Earlier today, Brad Friedman reported that, despite high unemployment and food stamp usage at an all-time record high, U.S. corporations were experiencing record profits.
Simultaneously, Los Angeles Times reported that Senate leaders have reached an accord to pass three more NAFTA-like "free trade" agreements (Panama, Colombia, and South Korea) when Congress returns from its August recess. The Times stated: "Proponents [e.g.,the U.S. Chamber of Commerce] say the trade agreements...will pump as much as $14 billion into the U.S. economy and add more than 250,000 jobs."
The reality was better captured by Ross Perot during a 1992 Presidential Debate when he warned (video reminder below) that NAFTA would produce "a giant sucking sound of jobs headed South"...
On my Pacifica Radio show on KPFK in Los Angeles today, I interviewed Karen Bernal, chair of the Progressive Caucus of the California Democratic Party (CDP) on their new resolution in support of a primary challenge to President Obama. [Audio posted below.]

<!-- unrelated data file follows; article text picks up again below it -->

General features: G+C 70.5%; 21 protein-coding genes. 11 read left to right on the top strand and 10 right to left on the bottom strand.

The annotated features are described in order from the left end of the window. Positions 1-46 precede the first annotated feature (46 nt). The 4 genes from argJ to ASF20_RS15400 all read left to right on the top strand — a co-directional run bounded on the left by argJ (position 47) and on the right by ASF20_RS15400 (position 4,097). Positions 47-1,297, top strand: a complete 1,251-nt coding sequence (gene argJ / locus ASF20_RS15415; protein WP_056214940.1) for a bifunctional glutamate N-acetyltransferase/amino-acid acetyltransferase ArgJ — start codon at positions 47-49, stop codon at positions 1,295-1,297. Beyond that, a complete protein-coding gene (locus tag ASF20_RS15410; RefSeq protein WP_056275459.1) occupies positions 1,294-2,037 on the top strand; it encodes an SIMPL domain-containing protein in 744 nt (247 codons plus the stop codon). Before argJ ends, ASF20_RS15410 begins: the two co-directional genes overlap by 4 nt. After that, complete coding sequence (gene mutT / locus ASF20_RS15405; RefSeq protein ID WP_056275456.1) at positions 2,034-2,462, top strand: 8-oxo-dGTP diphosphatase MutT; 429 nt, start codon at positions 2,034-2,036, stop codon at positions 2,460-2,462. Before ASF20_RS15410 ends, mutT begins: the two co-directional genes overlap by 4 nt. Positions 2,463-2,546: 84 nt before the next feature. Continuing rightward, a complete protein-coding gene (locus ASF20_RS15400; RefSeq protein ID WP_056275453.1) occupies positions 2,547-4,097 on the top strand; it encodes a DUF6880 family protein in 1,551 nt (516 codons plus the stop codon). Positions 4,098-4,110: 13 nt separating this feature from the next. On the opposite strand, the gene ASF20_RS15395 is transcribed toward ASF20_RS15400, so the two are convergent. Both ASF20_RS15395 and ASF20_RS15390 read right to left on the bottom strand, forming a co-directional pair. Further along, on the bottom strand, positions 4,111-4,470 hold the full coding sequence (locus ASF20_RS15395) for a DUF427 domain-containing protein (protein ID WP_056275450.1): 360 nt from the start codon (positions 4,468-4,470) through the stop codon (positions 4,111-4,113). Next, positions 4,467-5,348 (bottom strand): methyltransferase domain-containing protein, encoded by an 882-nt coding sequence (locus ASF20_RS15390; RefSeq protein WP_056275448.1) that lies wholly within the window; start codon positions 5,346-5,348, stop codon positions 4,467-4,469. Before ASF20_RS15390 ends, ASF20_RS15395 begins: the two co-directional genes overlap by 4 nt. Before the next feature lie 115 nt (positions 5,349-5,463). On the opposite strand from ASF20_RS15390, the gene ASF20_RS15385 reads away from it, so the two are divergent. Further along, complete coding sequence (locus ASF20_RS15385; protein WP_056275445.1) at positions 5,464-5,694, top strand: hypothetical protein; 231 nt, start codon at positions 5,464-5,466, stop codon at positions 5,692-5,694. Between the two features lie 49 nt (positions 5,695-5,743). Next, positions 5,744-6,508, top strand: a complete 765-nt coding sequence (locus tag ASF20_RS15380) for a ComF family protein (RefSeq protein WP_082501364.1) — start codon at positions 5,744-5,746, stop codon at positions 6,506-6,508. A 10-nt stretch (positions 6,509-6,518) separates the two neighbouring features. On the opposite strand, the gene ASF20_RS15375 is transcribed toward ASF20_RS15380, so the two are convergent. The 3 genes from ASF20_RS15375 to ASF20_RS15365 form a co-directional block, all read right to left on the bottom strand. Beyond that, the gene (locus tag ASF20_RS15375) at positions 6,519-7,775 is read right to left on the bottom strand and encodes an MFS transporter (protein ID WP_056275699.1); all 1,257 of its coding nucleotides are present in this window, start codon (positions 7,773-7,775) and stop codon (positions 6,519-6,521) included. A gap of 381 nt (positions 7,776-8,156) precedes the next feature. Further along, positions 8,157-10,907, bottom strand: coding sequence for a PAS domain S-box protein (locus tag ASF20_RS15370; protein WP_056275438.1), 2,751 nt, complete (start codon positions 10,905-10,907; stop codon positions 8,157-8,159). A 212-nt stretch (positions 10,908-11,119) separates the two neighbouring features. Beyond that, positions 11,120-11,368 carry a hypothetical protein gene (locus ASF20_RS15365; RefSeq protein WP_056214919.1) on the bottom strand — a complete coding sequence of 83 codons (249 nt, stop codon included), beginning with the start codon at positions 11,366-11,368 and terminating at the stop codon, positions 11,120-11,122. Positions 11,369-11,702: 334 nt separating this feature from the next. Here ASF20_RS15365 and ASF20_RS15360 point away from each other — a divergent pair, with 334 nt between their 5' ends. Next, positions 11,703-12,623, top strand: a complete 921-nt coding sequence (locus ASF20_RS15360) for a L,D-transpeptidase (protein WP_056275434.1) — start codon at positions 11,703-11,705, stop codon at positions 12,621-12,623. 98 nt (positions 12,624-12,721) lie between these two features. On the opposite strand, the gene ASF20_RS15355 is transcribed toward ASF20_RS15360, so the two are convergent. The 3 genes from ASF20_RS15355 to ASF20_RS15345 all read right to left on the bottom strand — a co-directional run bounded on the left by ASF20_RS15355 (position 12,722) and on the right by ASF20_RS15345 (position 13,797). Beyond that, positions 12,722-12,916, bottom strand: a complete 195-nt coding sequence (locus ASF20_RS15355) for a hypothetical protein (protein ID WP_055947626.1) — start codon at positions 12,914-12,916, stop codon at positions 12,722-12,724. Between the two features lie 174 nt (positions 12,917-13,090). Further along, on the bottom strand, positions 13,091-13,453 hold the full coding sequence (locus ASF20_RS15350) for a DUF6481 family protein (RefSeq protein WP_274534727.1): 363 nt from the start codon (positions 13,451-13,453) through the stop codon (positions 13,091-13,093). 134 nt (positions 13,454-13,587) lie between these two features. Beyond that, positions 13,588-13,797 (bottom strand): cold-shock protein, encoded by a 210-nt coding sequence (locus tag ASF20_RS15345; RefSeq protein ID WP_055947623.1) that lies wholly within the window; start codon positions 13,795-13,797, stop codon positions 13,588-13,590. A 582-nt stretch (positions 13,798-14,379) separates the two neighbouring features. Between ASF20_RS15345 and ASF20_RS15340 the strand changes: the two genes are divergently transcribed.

I was struck during my conversation this afternoon with Bernal when she mentioned the CDP had actually considered "punishment" for the caucus for, apparently, even daring to suggest such a challenge to Obama, much less for overwhelmingly passing a resolution in favor it by some 75 of their members. While attacking the party's nominee might be in violation of the party's rules, the fact is, to my knowledge, the DNC has yet to nominate a candidate for the 2012 Presidential election.
It seems the CDP might do well to remember what the "D" stands for in their name.